John Hickenlooper
Matthew Hess
CO Senatorial:
Amy Stephens
Cory Gardner
Ken Buck
Mark Udall
Michael Bennet
Owen Hill
Randy Baumgardner

Election 2013:
NJ-R: Chris Christie (won)
NJ-D: Barbara Buono (lost)
VA-R: Bob McDonnell(Retiring)
VA-R: Ken Cuccinelli (lost)
VA-D: Terry McAuliffe (won)

Gubernatorial Debates 2014:
AL: Bentley(R) vs.Griffith(D)
AR: Ross(D) vs.Hutchinson(R) vs.Griffin(R,Lt.Gov.)
AZ: Riggs(R) vs.DuVal(D) vs.Mealer(AE) vs.Gilbert(L)
CA: Brown(D) vs.Kashkari(R)
CO: Hickenlooper(D) vs.Beauprez(R) vs.Tancredo(R) vs.Hess(L)
CT: Malloy(D) vs.Foley(R) vs.Walker(R,Lt.Gov.)
FL: Scott(R) vs.Crist(D) vs.Snitker(L,Lt.Gov.)
GA: Deal(R) vs.Carter(D)
HI: Ige(D) vs.Aiona(R) vs.Abercrombie(D)
IA: Branstad(R) vs.Hoefling(R) vs.Hatch(D)
MA: Coakley(D) vs.Grossman(D) vs.Berwick(D) vs.Baker(R)
ME: LePage(R) vs.Michaud(D) vs.Cutler(I)
MI: Snyder(R) vs.Schauer(D)
NM: Martinez(R) vs.King(D)
NY: Cuomo(D) vs.Astorino(R) vs.Hawkins(G) vs.Teachout(D) vs.Hochul(D,Lt.Gov.)
OK: Fallin(R) vs.Dorman(D)
PA: Corbett(R) vs.Wolf(D) vs.Schwartz(D,lost primary) vs.Critz(D,Lt.Gov.,lost primary)
Up for re-election 2014:
AK-R: Sean Parnell
AL-R: Robert Bentley
CA-D: Jerry Brown
CO-D: John Hickenlooper
CT-D: Dan Malloy
FL-R: Rick Scott
GA-R: Nathan Deal
HI-D: Neil Abercrombie
IA-R: Terry Branstad
ID-R: Butch Otter
IL-D: Pat Quinn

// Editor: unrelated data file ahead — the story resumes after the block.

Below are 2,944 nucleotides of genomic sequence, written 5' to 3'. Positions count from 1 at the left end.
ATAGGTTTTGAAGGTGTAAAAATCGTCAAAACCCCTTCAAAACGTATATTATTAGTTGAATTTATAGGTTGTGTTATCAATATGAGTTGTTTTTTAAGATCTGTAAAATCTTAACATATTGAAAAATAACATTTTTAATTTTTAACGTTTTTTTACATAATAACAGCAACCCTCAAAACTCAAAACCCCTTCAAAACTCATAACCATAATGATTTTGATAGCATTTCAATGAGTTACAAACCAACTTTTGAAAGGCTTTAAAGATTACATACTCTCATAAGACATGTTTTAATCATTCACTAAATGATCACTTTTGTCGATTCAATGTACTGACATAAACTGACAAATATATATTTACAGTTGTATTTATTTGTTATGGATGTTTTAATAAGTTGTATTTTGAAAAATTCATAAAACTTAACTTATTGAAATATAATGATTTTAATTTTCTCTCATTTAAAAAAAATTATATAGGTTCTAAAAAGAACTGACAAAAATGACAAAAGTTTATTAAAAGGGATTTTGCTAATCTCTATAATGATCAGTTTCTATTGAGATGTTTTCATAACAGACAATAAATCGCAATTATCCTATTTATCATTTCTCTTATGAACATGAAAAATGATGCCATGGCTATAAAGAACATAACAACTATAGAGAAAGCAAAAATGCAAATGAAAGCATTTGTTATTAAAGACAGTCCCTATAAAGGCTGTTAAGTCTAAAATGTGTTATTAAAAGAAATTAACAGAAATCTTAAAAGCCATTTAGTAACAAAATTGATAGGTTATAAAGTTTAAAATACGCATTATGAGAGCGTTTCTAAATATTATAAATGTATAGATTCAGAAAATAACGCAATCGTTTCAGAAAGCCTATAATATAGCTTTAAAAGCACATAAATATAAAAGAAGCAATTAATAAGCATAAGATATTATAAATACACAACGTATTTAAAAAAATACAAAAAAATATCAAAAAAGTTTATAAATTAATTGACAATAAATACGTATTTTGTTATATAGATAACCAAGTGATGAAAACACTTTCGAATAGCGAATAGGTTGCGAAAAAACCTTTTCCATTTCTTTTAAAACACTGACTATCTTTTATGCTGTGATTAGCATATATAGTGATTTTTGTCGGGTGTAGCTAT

KS-R: Sam Brownback
ME-R: Paul LePage
MI-R: Rick Snyder
MN-D: Mark Dayton
NH-D: Maggie Hassan
NM-R: Susana Martinez
NV-R: Brian Sandoval
NY-D: Andrew Cuomo
OH-R: John Kasich
OK-R: Mary Fallin
OR-D: John Kitzhaber
PA-R: Tom Corbett
SC-R: Nikki Haley
SD-R: Dennis Daugaard
TN-R: Bill Haslam
VT-D: Peter Shumlin
WI-R: Scott Walker
WY-R: Matt Mead
Abortion
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Drugs
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Energy/Oil
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Families/Children
Foreign Policy
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Infrastructure/Technology
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Social Security
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War/Iraq/Mideast
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Term-Limited or Retiring 2014:
AR-D: Mike Beebe
AZ-R: Jan Brewer
MA-D: Deval Patrick
MD-D: Martin O'Malley
RI-I: Linc Chafee
TX-R: Rick Perry

 

Page last updated: Aug 17, 2014